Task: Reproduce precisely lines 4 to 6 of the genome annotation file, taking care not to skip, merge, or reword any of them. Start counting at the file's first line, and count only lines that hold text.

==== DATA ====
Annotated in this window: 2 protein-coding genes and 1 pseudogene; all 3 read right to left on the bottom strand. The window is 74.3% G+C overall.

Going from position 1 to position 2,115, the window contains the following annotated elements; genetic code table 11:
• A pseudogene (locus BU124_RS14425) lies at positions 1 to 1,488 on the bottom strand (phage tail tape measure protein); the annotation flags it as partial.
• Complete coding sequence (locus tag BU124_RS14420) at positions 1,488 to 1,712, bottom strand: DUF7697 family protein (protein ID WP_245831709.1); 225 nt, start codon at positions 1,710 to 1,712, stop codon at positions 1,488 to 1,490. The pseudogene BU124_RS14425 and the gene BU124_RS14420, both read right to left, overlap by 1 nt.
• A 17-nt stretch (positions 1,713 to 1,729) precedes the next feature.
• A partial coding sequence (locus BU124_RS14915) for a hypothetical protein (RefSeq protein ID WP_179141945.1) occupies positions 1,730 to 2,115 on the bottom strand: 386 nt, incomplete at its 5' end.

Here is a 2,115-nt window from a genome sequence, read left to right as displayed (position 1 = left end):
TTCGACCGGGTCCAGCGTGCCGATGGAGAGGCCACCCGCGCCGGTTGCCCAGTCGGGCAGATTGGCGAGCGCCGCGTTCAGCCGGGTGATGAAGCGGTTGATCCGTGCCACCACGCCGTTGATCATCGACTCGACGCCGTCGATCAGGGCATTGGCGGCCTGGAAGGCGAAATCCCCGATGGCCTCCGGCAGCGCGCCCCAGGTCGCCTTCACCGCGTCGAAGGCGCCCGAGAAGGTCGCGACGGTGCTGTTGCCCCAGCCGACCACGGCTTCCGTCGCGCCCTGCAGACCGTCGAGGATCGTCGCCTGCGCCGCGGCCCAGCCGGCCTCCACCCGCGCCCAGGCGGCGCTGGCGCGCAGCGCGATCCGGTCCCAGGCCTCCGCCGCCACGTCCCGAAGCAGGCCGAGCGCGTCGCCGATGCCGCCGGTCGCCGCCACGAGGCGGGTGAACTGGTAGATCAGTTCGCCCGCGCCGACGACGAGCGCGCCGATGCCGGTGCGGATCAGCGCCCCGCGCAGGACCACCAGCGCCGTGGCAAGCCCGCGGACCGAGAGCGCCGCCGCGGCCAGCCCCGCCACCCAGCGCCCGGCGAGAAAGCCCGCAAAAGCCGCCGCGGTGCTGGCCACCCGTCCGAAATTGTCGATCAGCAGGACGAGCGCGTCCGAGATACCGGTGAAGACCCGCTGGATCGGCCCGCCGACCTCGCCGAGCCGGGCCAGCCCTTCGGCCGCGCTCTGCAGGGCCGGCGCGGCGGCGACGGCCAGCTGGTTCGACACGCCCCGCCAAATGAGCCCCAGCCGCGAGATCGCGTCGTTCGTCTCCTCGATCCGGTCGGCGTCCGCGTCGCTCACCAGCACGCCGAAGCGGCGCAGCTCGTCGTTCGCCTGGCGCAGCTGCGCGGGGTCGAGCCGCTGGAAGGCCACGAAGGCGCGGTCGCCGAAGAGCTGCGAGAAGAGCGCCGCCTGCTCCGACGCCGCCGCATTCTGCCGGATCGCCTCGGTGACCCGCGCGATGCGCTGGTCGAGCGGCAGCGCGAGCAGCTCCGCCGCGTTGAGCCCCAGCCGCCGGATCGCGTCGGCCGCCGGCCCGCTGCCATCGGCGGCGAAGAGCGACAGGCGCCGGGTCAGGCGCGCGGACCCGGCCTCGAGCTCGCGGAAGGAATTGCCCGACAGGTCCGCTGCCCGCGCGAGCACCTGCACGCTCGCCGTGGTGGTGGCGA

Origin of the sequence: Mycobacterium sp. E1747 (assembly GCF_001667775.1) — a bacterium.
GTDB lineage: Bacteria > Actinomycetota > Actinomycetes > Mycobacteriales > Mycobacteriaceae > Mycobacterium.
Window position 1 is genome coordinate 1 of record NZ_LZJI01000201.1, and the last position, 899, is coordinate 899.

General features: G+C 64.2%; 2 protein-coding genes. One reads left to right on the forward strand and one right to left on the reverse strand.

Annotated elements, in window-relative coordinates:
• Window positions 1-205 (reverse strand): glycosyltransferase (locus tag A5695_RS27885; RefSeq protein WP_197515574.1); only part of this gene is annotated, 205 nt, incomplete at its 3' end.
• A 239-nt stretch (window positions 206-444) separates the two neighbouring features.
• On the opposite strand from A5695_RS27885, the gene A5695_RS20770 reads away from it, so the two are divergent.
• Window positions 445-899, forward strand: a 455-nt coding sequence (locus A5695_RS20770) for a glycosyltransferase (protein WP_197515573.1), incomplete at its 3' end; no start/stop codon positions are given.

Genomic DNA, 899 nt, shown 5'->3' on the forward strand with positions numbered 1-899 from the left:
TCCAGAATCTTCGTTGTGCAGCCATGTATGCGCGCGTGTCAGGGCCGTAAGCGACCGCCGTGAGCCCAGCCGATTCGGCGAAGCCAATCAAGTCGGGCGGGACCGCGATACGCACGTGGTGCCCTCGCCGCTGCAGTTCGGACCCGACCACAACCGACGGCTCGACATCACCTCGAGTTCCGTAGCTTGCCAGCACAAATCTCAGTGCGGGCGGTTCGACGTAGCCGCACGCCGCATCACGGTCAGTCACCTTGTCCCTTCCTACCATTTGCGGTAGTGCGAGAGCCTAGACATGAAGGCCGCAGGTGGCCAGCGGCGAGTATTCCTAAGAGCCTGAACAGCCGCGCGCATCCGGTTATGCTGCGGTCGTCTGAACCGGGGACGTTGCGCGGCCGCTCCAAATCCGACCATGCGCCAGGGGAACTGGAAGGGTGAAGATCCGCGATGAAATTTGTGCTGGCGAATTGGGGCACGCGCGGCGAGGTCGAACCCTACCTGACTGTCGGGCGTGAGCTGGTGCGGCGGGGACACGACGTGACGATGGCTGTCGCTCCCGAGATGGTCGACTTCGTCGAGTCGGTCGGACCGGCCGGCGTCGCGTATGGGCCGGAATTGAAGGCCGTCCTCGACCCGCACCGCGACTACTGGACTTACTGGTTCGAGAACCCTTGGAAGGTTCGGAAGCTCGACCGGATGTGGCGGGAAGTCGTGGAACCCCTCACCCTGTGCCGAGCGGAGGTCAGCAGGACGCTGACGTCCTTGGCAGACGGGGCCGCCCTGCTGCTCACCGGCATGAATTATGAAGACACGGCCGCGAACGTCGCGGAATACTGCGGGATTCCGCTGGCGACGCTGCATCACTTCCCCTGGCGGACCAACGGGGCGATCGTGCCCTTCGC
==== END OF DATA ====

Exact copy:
• Complete coding sequence (locus tag BU124_RS14420) at positions 1,488 to 1,712, bottom strand: DUF7697 family protein (protein ID WP_245831709.1); 225 nt, start codon at positions 1,710 to 1,712, stop codon at positions 1,488 to 1,490. The pseudogene BU124_RS14425 and the gene BU124_RS14420, both read right to left, overlap by 1 nt.
• A 17-nt stretch (positions 1,713 to 1,729) precedes the next feature.
• A partial coding sequence (locus BU124_RS14915) for a hypothetical protein (RefSeq protein ID WP_179141945.1) occupies positions 1,730 to 2,115 on the bottom strand: 386 nt, incomplete at its 5' end.